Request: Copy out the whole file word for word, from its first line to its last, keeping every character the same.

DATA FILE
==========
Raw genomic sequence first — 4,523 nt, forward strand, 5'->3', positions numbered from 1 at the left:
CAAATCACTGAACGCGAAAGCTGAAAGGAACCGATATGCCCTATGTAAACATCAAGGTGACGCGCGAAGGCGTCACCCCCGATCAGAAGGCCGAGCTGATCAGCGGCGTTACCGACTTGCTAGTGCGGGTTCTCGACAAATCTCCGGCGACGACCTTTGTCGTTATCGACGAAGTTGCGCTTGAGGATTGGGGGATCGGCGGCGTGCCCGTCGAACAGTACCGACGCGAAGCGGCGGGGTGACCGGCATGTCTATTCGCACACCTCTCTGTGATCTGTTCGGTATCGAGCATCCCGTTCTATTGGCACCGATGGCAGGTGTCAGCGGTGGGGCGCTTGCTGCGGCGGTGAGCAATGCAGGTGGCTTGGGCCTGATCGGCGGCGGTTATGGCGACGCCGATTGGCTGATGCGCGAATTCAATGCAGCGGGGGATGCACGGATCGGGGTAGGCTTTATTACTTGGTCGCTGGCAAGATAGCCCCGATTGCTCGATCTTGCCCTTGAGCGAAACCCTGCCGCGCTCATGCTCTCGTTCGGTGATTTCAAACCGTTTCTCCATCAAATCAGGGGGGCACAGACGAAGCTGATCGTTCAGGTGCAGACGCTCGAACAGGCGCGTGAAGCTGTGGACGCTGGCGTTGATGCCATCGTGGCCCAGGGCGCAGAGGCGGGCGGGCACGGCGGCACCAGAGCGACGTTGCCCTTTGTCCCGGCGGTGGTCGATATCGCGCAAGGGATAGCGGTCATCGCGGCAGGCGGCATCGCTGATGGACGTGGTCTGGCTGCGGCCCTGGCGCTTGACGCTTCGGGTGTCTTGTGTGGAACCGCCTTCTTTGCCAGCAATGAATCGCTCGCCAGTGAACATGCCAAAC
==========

Raw genomic sequence first — 4,523 nt, forward strand, 5'->3', positions numbered from 1 at the left:
CAAATCACTGAACGCGAAAGCTGAAAGGAACCGATATGCCCTATGTAAACATCAAGGTGACGCGCGAAGGCGTCACCCCCGATCAGAAGGCCGAGCTGATCAGCGGCGTTACCGACTTGCTAGTGCGGGTTCTCGACAAATCTCCGGCGACGACCTTTGTCGTTATCGACGAAGTTGCGCTTGAGGATTGGGGGATCGGCGGCGTGCCCGTCGAACAGTACCGACGCGAAGCGGCGGGGTGACCGGCATGTCTATTCGCACACCTCTCTGTGATCTGTTCGGTATCGAGCATCCCGTTCTATTGGCACCGATGGCAGGTGTCAGCGGTGGGGCGCTTGCTGCGGCGGTGAGCAATGCAGGTGGCTTGGGCCTGATCGGCGGCGGTTATGGCGACGCCGATTGGCTGATGCGCGAATTCAATGCAGCGGGGGATGCACGGATCGGGGTAGGCTTTATTACTTGGTCGCTGGCAAGATAGCCCCGATTGCTCGATCTTGCCCTTGAGCGAAACCCTGCCGCGCTCATGCTCTCGTTCGGTGATTTCAAACCGTTTCTCCATCAAATCAGGGGGGCACAGACGAAGCTGATCGTTCAGGTGCAGACGCTCGAACAGGCGCGTGAAGCTGTGGACGCTGGCGTTGATGCCATCGTGGCCCAGGGCGCAGAGGCGGGCGGGCACGGCGGCACCAGAGCGACGTTGCCCTTTGTCCCGGCGGTGGTCGATATCGCGCAAGGGATAGCGGTCATCGCGGCAGGCGGCATCGCTGATGGACGTGGTCTGGCTGCGGCCCTGGCGCTTGACGCTTCGGGTGTCTTGTGTGGAACCGCCTTCTTTGCCAGCAATGAATCGCTCGCCAGTGAACATGCCAAAC